In episode 4 of The Right Track, Stef speaks with Claire Armstrong of Fender. They unpack the digital products Claire’s overseen at Fender, how her career has interwoven her passions for both music and tech, and tactics for approaching data with user empathy in mind.
About the Guests
Stef Olafsdottir: Hello, Claire Armstrong, and welcome to The Right Track.
Claire Armstrong: Thank you for having me.
Stef: Such a pleasure having you here.
To kick things off, Claire, could you tell us a little bit about who you are, what you do, and how you got there?
Claire: Yeah, of course. So my name is Claire Armstrong.
I am a Director of Product Management at Fender, focused in our digital department.
My background has actually been in UX and UI design.
I've also dabbled in front end development.
I started off making websites for bands.
My degree is in graphic design.
And I actually started with Fender back at the beginning of Fender Digital.
So I've been here for about five and a half years and I've touched pretty much every digital product at Fender.
So I've worked on our e-commerce platform a bit our marketing side at Fender.com.
I helped launch Fender Tune, which is our mobile tuner app.
Now we have chords, scales, metronome in there, so it's like kind of a cool tool kit for our guitarists.
I also launched a Fender Tone, which is a mobile and desktop app that connects to our digital modeling apps, for controlling presets and effects and that sort of thing, that was a really cool project to work on.
I also helped launch Fender Play which is our flagship digital product, which is, guitar bass and ukulele learning app.
And we have almost 2 million users in Fender play today, very exciting.
And I also worked on a short-lived product called Fender Songs which was based on our riff station algorithm which would listen to recorded audio and tell you what the chords are.
So we hope to leverage that technology in the future. That was super cool.
And now I am the product owner on our data squad.
So I'm doing a lot around data stewardship best practices doing some tracking audits and really focused on improving our data quality at Fender.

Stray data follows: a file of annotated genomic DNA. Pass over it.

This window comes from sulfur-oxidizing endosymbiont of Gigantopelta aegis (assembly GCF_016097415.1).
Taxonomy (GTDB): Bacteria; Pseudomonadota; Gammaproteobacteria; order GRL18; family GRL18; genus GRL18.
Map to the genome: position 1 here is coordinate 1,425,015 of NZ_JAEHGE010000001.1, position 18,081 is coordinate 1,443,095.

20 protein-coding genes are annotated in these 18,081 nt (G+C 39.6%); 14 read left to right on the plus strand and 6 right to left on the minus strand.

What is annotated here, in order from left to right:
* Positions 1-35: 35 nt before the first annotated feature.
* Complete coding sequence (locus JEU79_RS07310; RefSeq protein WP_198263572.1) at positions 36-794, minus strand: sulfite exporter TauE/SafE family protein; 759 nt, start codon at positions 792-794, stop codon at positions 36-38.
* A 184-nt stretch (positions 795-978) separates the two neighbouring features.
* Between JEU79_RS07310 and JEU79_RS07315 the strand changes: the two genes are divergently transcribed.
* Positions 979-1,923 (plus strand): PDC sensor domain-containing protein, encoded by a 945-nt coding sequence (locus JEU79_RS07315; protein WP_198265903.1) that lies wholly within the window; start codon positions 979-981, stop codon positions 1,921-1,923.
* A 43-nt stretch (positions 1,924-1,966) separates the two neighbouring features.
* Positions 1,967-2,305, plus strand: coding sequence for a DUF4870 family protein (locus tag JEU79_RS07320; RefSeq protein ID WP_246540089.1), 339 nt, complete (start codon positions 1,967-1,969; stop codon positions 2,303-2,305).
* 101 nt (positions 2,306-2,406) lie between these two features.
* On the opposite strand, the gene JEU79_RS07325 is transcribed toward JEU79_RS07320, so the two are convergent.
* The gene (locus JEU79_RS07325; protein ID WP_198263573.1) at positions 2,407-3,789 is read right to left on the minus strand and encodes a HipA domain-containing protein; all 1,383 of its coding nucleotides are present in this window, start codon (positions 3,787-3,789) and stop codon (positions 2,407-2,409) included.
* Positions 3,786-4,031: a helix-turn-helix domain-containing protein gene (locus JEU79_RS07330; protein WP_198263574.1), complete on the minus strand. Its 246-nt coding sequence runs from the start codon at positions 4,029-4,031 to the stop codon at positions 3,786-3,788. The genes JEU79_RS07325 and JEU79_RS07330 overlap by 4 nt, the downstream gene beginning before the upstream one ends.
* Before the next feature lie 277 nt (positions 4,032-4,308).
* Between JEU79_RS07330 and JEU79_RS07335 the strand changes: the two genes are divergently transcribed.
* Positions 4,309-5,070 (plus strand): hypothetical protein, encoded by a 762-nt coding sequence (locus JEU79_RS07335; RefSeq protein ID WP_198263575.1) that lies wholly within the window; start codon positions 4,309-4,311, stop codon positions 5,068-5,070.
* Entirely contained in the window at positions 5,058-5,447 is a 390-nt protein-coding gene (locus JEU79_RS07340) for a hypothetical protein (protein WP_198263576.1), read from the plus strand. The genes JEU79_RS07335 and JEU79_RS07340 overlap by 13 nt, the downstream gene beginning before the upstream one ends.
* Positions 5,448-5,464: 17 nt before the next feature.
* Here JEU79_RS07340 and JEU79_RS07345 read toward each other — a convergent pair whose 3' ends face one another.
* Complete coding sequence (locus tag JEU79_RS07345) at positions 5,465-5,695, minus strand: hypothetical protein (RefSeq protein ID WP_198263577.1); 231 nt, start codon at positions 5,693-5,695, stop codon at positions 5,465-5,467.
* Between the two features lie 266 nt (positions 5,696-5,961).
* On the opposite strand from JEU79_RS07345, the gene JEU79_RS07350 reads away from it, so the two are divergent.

Stef: Nice. This is a really impressive backstory, Claire.
I can't believe all of the products you've launched at Fender. That's really impressive.
Claire: Thank you.
Stef: I assume it's been a pretty fun learning journey going from also building websites for bands.
That's a fun backstory as well.
Stef: And now helping the guitarists of the world do amazing work.
Claire: Yes, it's like the perfect blend of technology and music, which, you know you love what you do every day when you're, you know teaching people how to play music and also working in technology and solving some interesting problems.
Stef: That's amazing. I remember one of the first thing we bonded over was Iceland Airwaves.
Yeah if anybody hasn't been, Iceland Airwaves is amazing because you're seeing these like up and coming Icelandic bands and everybody is so humble but it's amazing music and you're just, hopping around to different bars and venues and concert halls, and seeing such a wide variety of music.
It's really exciting.
Stef: Yeah I love it too.
It was a huge part of my sort of teenage years to always go to this.
And now if anyone is considering it, you will get a, two for one by also seeing a, an interrupting volcano.
Yes which is happening in my backyard which is also pretty fun.
Claire: Yeah I've had some friends stuck in Iceland before because a volcano was erupting.
It was like, oh, shoot your vacation is now extended due to volcano.
Stef: Oh shoot. Thank you so much for sharing this.
This is a really exciting journey that you've been on and it's been a pleasure to hear about it but also just to work with the Fender team on a bunch of these really inspiring products that you're building.
So thank you for sharing.
Would you mind kicking us off maybe, by telling us an inspiring data story?
Claire: Yeah so just to give you more background on Fender.
So obviously we're a very old company, we're 75 years old.
All of our products have traditionally been guitars physical items made of wood and metal.
And you know, the musical instruments industry is a pretty traditional and analog industry.
So back in 2015, when our CEO, Andy Mooney joined Fender, he kind of recognized an opportunity.
We weren't talking to our customers very much. We didn't know a whole lot about them. So we did some surveys and found out more and we realized that a lot of our audience were actually beginners and 90% of our first time players were giving up within the first few months to a year.
And also a lot of our consumers were actually female.
We weren't seeing them in Guitar Center and guitar shops because it's, maybe a more intimidating environment but you know, we wanted to better serve that audience.
So it's been exciting for me coming in as a female musician and guitar player to help encourage other women to also pick up the guitar and to stick with it.
So in 2015 Fender Digital was started with our Head of Digital Chief Product Officer, Ethan Kaplan.
So, you know, we saw this opportunity to better support guitar players at Fender.
So where we've traditionally been making products out of wood and metal.
Now we're making something a little more intangible out of code, but what we're doing is still supporting the player through every aspect of their journey.
We, you know wanted to support how people learn differently now.